“There is a pleasure in the pathless woods,
There is a rapture on the lonely shore,
There is society, where none intrudes,
By the deep Sea, and music in its roar:
I love not Man the less, but Nature more,
From these our interviews, in which I steal
From all I may be, or have been before,
To mingle with the Universe, and feel
What I can ne’er express, yet cannot all conceal.”
― George Gordon Byron, Childe Harold’s Pilgrimage

Gardening the Planet

We all want and need things in life. The ”wants” can differ in all directions, wanting a job or a phone, wanting a girlfriend or a new life. Emotional needs like feeling special and wanted intermingle with physical needs such as food and shelter.

Having had the opportunity throughout life to figure out some of my own wants and needs, I tend to also go meta level to try to see the patterns of these wishes so that I can make them happen more easily and often.

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Just below Cerro Rincon, Silver Mountains, Argentina.

A huge need for me is to live my life in an adventurous way. Pushing my own limits is a constant source of energy, and the opposite – not pushing – is draining. That’s why I freedive. That’s why I climb. That’s why I surf, go long distance cycling, go paragliding, hike for weeks and do all kinds of personal athletic challenges. It’s also why I study, study and study some more – my brain is always in need of new facts, new input. That’s why I started a company and put myself in front of hundreds of students and listeners as an educator.

But, that last bit of starting a company is – in retrospect – also the point when things started getting a bit complicated a few years back. It turned out to be less of an adventure and more of an eroding experience. I turned out more stressed and less free. Sure, it gave me a huge chunk of experiences and new wisdom plus a weird, organically composed human network to tap into, but it also dragged me towards the center of the mass where I really don’t feel that I belong.

This, on the other hand, this is where I belong. In places in nature where most people would think they are about to die, because they’re out of air or just to tired to hold on.

I’m an edge person. I hate being stuck in the middle of something, be that a group of people or an area of science. The way I kindled my little company to life was very much in an edgy way, but in the end the entrepreneurial gravity started tugging at me, spinning me inwards. I was choking and leaking, unable to reset my navigation.

Here’s two important clues as to what happened:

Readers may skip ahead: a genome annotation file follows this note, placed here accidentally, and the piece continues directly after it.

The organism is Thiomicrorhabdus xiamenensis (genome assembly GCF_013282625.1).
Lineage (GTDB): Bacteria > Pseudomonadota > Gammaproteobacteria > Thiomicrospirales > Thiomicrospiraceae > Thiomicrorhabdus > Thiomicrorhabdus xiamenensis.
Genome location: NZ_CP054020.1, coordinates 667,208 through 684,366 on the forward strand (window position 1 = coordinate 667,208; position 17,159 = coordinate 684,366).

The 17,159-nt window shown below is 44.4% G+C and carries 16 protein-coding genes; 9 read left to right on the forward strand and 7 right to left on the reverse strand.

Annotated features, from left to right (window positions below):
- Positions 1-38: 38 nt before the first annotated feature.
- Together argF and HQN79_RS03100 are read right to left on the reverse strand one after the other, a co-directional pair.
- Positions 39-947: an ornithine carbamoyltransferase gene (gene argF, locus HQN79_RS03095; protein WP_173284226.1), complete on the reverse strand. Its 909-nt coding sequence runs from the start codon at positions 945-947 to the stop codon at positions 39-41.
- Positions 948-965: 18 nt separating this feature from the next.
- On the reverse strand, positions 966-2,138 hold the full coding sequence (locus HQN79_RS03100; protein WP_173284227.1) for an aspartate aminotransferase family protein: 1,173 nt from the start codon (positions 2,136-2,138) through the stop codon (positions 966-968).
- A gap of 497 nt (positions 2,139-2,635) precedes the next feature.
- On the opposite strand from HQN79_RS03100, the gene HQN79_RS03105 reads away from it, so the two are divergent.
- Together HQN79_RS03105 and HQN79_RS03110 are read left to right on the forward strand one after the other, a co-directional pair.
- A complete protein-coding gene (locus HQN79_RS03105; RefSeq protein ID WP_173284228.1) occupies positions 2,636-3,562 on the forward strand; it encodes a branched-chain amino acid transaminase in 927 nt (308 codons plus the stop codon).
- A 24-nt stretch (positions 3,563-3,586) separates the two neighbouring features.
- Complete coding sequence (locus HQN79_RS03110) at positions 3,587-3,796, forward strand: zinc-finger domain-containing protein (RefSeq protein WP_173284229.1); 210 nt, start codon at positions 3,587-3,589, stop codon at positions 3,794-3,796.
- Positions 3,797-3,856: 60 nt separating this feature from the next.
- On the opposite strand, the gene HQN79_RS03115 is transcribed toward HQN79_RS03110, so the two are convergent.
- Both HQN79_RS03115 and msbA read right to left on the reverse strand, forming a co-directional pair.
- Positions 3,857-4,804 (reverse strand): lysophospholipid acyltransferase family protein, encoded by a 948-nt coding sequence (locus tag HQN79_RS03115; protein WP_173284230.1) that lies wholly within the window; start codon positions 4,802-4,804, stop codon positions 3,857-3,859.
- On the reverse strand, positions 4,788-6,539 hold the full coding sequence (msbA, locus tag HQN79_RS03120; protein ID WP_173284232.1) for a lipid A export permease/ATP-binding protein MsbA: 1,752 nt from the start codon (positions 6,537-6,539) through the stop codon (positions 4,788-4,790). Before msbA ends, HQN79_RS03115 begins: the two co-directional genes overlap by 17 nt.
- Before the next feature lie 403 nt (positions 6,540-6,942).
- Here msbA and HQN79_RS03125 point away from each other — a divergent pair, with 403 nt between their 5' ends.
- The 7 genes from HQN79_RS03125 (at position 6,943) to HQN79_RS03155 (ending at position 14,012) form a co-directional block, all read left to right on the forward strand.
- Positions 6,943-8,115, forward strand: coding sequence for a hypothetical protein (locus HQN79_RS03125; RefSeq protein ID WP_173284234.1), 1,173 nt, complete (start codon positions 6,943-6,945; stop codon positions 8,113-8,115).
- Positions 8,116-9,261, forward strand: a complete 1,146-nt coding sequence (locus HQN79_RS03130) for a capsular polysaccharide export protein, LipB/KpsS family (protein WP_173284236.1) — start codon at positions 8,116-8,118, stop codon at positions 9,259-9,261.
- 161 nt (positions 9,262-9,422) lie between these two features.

• I was working solo ==> Not feeding my brain enough, that is: To few deep work relations, to many shallow ones.
  • I was working odd hours ==> Not feeding my personal social adventurous life enough, but instead draining myself of energy.

So what do you do in that position? Keep on going, hoping that you’re soon over the hill and that on the other side you’ll be able to hire colleagues, get a work space and set a routine for your working hours so that you can also have some ”free” time again?

Nah. I did one of my meta level zoomed out analyses and figured it was better to go low key with the entrepreneurial stuff, get a job at an established workplace and start honing my skills and up my experience in the field where I have finally realized that I want to be (even though I have yet to discover on what step in the hierarchy I shall place myself).

That field could be called something like Gardening the Planet, in the most regenerative way possible. I am sure I will get there, and it will be together with others. Meanwhile, I will also hold a large space for adventure.

So here I am, about to start my second season at the Botanical Garden in Gothenburg. I actually feel like I own all my titles now, that I AM a gardener, an engineer, a permaculturist, and that even though I don’t have a paper stating that I’m an adventurer, that doesn’t matter because I’ve always been that. I’m still ranked as the best female freediver in Sweden of all times. I still biked all the way to Gibraltar to look over the strait at Africa while chatting with monkeys. I still moved to Argentina and became una andinista. Those experiences will never go away, and I will be forever grateful to myself for being so annoyingly stubborn that I keep on setting myself new, odd goals.

This summer, we will be swimming for 10 days in a fjord somewhere in Norway, our equipment stuffed on SUP-boards. I am so looking forward to this little adventure and the gardening season, before the larger 15-months adventure goes boom in 2017.

Oskar, Klara and Eric swimming with a longboard in Gullmarsfjorden, 2009.
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Forza! Norway, 2012. I had gotten stung by a wasp, my left foot supersized, unable to squeeze into a pair of climbing shoes. Hiking in flip flops was the alternative option.
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This summer, MounTim will come with me, the sealion, on an ocean adventure… yay!